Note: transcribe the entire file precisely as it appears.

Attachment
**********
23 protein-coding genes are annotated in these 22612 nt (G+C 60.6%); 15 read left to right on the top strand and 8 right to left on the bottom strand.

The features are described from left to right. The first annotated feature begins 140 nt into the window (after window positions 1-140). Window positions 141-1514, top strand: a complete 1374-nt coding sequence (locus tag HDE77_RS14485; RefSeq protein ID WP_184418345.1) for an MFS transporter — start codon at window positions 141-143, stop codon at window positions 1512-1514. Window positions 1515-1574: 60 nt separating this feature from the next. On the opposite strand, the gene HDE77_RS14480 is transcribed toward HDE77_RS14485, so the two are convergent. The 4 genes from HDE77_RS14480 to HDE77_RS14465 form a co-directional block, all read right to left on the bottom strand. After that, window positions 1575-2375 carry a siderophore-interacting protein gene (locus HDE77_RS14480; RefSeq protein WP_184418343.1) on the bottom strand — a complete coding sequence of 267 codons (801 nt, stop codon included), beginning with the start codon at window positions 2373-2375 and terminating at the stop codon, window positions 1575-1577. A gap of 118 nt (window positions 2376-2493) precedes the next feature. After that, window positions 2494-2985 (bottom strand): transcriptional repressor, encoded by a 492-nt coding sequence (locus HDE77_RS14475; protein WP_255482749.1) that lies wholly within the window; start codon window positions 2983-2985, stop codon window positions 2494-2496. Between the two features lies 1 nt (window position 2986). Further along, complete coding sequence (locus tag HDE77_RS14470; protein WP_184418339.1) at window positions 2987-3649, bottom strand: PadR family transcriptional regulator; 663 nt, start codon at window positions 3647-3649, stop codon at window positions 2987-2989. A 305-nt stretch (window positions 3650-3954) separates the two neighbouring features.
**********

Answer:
23 protein-coding genes are annotated in these 22612 nt (G+C 60.6%); 15 read left to right on the top strand and 8 right to left on the bottom strand.

The features are described from left to right. The first annotated feature begins 140 nt into the window (after window positions 1-140). Window positions 141-1514, top strand: a complete 1374-nt coding sequence (locus tag HDE77_RS14485; RefSeq protein ID WP_184418345.1) for an MFS transporter — start codon at window positions 141-143, stop codon at window positions 1512-1514. Window positions 1515-1574: 60 nt separating this feature from the next. On the opposite strand, the gene HDE77_RS14480 is transcribed toward HDE77_RS14485, so the two are convergent. The 4 genes from HDE77_RS14480 to HDE77_RS14465 form a co-directional block, all read right to left on the bottom strand. After that, window positions 1575-2375 carry a siderophore-interacting protein gene (locus HDE77_RS14480; RefSeq protein WP_184418343.1) on the bottom strand — a complete coding sequence of 267 codons (801 nt, stop codon included), beginning with the start codon at window positions 2373-2375 and terminating at the stop codon, window positions 1575-1577. A gap of 118 nt (window positions 2376-2493) precedes the next feature. After that, window positions 2494-2985 (bottom strand): transcriptional repressor, encoded by a 492-nt coding sequence (locus HDE77_RS14475; protein WP_255482749.1) that lies wholly within the window; start codon window positions 2983-2985, stop codon window positions 2494-2496. Between the two features lies 1 nt (window position 2986). Further along, complete coding sequence (locus tag HDE77_RS14470; protein WP_184418339.1) at window positions 2987-3649, bottom strand: PadR family transcriptional regulator; 663 nt, start codon at window positions 3647-3649, stop codon at window positions 2987-2989. A 305-nt stretch (window positions 3650-3954) separates the two neighbouring features.